- The bureaucracy: Historically most government officials and employees have been more interested in their entitlements (rent-seeking) than providing services to the public. Culturally they are accustomed to operating in a patronage system with orders coming down from the top and little accountability for results. Today’s bureaucracy is a far cry from the meritocracy that Myanmar inherited from its decades as a British colony. It will be especially interesting to see how the large state economic enterprise sector is managed. It has functioned as a tool of the rich and powerful for the past 25 years and is a major obstacle to economic progress.
- The resource curse: Abundant natural resources—natural gas, timber, jade, copper, hydropower, etc.—have been more of a curse than a blessing in the past 25 years. Control of these resources is at the core of the fight between the Bamar ethnic majority and the ethnic minorities. Natural gas and hydroelectric power is exported to Thailand and China for their consumption while the population of Myanmar is starved for electric power. In one his most spectacular reform moves, outgoing President Thein Sein suspended construction of a large dam high up the country’s major river (Ayeyarwaddy) for the length of his five-year term. It was a Chinese funded project to export power to China and the suspension shook Myanmar’s key bilateral relationship to the core. Daw Suu’s decision on whether to extend the suspension, resume construction, or terminate the project could be the single most crucial policy decision she will have to make this year.
- The agriculture sector: Seventy percent of Myanmar’s population derives its livelihood from the agriculture sector. Arguably the biggest failure of the outgoing government was its neglect of this sector. All of the countries in East Asia that have moved from low-income status to middle-income status in the past 50 years have started by raising household incomes in their rural populations. The NLD campaign platform assigned a high priority to reforms in this sector. If meaningful reforms are not visible by the end of this year, the NLD government could face a worrisome decline in its popular support.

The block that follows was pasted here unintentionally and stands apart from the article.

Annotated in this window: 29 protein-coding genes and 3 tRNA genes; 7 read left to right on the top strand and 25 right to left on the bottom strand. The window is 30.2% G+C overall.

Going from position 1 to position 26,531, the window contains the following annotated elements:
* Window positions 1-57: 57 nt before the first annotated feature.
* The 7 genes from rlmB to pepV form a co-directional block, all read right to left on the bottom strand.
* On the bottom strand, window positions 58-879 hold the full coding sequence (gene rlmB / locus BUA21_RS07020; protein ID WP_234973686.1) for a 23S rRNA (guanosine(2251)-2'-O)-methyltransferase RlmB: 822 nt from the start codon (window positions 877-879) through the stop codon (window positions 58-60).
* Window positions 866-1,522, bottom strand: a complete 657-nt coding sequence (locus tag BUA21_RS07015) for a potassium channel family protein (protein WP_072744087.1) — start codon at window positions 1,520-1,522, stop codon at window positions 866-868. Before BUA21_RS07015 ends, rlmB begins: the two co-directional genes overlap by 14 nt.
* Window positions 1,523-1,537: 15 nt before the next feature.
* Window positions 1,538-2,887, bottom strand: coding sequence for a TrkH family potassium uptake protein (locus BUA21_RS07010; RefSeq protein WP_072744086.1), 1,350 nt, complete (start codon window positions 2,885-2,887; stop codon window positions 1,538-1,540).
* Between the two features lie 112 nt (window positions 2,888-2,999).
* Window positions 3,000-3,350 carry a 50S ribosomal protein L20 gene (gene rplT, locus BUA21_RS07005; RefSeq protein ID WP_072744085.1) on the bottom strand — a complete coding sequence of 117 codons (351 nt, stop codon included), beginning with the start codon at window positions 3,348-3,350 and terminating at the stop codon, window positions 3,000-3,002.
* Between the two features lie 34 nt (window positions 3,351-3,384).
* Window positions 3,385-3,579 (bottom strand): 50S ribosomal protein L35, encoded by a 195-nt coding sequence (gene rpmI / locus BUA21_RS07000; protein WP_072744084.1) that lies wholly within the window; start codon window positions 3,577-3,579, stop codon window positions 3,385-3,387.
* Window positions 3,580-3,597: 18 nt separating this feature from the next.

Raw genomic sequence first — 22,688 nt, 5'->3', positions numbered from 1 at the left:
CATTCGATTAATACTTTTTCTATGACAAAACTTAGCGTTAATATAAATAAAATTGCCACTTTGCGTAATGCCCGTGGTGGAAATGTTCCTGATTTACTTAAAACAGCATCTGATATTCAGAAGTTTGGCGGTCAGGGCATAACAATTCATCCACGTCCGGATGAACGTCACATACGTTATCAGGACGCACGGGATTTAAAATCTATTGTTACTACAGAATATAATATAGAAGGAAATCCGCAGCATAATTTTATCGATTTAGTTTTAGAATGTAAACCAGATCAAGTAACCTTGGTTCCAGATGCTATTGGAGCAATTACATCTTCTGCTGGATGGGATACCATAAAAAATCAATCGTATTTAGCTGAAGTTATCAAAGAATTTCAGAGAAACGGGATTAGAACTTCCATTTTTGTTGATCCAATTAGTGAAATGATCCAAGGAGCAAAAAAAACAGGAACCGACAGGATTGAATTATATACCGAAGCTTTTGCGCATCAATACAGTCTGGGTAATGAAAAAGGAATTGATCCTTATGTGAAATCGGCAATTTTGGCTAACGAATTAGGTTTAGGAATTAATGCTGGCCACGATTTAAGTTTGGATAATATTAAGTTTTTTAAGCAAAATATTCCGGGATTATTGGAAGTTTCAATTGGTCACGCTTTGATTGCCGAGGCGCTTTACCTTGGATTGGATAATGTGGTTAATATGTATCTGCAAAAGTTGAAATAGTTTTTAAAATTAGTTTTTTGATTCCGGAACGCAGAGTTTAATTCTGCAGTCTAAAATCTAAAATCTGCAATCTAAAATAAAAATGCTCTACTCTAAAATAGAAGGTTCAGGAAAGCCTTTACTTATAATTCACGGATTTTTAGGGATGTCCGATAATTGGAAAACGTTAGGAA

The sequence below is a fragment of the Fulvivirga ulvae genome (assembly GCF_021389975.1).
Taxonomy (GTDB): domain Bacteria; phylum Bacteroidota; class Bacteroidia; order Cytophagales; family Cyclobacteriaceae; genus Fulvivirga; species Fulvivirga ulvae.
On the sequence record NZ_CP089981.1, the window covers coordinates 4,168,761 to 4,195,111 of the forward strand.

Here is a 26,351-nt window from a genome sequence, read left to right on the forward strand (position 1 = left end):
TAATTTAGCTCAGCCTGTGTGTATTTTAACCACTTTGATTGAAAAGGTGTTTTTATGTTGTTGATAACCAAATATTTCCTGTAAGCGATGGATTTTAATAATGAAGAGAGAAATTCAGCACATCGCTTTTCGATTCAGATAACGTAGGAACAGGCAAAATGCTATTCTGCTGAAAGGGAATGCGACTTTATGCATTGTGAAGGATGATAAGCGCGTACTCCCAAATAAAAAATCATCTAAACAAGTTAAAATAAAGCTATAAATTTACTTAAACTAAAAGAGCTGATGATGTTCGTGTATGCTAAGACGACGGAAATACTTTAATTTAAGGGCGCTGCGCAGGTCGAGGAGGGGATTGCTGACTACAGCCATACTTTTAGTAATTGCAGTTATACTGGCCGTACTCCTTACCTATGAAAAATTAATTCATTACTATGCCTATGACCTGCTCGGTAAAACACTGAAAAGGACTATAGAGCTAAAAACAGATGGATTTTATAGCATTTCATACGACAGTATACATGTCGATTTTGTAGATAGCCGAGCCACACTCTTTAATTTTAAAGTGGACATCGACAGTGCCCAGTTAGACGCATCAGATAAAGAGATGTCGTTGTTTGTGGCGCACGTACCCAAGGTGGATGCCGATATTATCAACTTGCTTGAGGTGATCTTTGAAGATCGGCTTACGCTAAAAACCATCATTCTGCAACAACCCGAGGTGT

Signs of progress
It’s not hard to come up with a longer list of policy areas that can serve as measures of the new government’s progress, but even this short list should not be seen as supporting a pessimistic view of Myanmar’s future. There are many factors working in favor of a successful transition to more democratic rule and better governance. Already there are signs of progress. For example, 4G mobile telephone services are being rolled out across the country at a pace unmatched in the rest of the world. This phenomenon alone could contribute more to a successful transition than any other single policy reform.
If Trump and his group hoped that this kind of tough talk would make the North Koreans nervous, and make them come back with their tail between their legs — no, that’s just not the way they work. This is a stupid move. By pushing North Korea away, in such an in-your-face way, he’s pushing them to work separately with the South Koreans and the Chinese.
I think probably that the lesson that [Kim Jong Un is] learning is that he doesn’t have to give up anything and yet people will be scrambling for summits with him. ... The longer we have these drawn-out talks, these summits, bilaterals, trilaterals, quadrilaterals, the more it buys time for them to reinforce their claimed status [as a nuclear power] but also to continue with their R&D. But I do think that there is an element of trying to mitigate the sanctions, and also Kim took all those discussions about military strikes seriously enough to try and take the wind out of the sails. ... I find it difficult to envision how or why he would give up his nuclear weapons, which have pretty much given him what he’s wanted: which is the strategic relevance, the international prestige, and deterrence.
[Regarding President Trump's shift from enthusiasm to uncertainty over the U.S.-North Korea summit] In effect, President Trump is getting a mini-lesson in talking to the North Koreans even before he talks to the North Koreans.